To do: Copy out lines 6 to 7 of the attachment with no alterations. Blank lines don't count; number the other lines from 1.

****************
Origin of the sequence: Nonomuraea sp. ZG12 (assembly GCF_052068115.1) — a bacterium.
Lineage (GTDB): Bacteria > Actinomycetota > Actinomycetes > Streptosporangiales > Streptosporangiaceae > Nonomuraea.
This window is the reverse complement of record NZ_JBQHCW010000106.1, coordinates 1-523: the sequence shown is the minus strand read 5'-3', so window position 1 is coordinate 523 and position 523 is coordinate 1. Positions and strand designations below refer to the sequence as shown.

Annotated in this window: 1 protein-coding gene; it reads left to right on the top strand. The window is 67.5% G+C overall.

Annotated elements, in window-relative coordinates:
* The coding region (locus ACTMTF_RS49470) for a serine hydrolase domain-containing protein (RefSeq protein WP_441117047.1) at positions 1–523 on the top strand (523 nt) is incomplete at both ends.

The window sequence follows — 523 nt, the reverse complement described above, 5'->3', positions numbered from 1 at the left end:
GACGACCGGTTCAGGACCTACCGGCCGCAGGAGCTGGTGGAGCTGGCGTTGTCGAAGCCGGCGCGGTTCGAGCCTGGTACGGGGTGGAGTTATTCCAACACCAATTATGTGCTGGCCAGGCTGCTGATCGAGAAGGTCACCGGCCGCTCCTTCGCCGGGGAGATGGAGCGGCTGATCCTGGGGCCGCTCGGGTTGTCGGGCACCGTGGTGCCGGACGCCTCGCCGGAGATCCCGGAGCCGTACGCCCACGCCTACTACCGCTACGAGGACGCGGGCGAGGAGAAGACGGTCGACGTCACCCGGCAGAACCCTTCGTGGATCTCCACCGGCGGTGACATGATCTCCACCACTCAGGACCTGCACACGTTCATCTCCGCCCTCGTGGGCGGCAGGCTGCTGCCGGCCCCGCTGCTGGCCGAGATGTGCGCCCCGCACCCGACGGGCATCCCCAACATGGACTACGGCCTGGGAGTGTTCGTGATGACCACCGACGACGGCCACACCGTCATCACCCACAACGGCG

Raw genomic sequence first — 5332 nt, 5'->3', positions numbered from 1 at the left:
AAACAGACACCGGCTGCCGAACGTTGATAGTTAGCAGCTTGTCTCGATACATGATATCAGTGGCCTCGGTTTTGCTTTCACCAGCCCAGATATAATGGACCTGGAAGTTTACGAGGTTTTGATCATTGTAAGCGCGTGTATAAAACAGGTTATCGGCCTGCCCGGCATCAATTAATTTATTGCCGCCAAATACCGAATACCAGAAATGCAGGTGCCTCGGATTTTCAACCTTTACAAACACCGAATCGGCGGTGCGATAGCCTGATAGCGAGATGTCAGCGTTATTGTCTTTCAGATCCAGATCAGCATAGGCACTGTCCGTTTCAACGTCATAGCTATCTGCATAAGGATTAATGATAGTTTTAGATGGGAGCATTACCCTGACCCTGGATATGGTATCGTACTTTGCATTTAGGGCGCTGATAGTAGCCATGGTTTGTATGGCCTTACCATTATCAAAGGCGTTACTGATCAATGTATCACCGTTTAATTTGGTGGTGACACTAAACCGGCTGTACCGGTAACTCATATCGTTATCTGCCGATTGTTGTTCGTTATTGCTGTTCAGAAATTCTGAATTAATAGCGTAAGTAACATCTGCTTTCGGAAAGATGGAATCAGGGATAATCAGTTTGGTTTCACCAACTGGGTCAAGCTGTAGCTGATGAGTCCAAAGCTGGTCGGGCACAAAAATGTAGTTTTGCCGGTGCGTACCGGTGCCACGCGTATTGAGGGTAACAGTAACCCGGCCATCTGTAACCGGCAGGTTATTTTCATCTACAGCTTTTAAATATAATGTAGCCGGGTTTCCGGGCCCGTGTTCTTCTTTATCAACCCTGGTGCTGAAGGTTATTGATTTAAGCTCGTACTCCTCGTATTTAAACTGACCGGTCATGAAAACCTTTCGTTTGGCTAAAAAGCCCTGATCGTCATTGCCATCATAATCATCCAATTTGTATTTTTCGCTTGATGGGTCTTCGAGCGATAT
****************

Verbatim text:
* The coding region (locus ACTMTF_RS49470) for a serine hydrolase domain-containing protein (RefSeq protein WP_441117047.1) at positions 1–523 on the top strand (523 nt) is incomplete at both ends.

The window sequence follows — 523 nt, the reverse complement described above, 5'->3', positions numbered from 1 at the left end: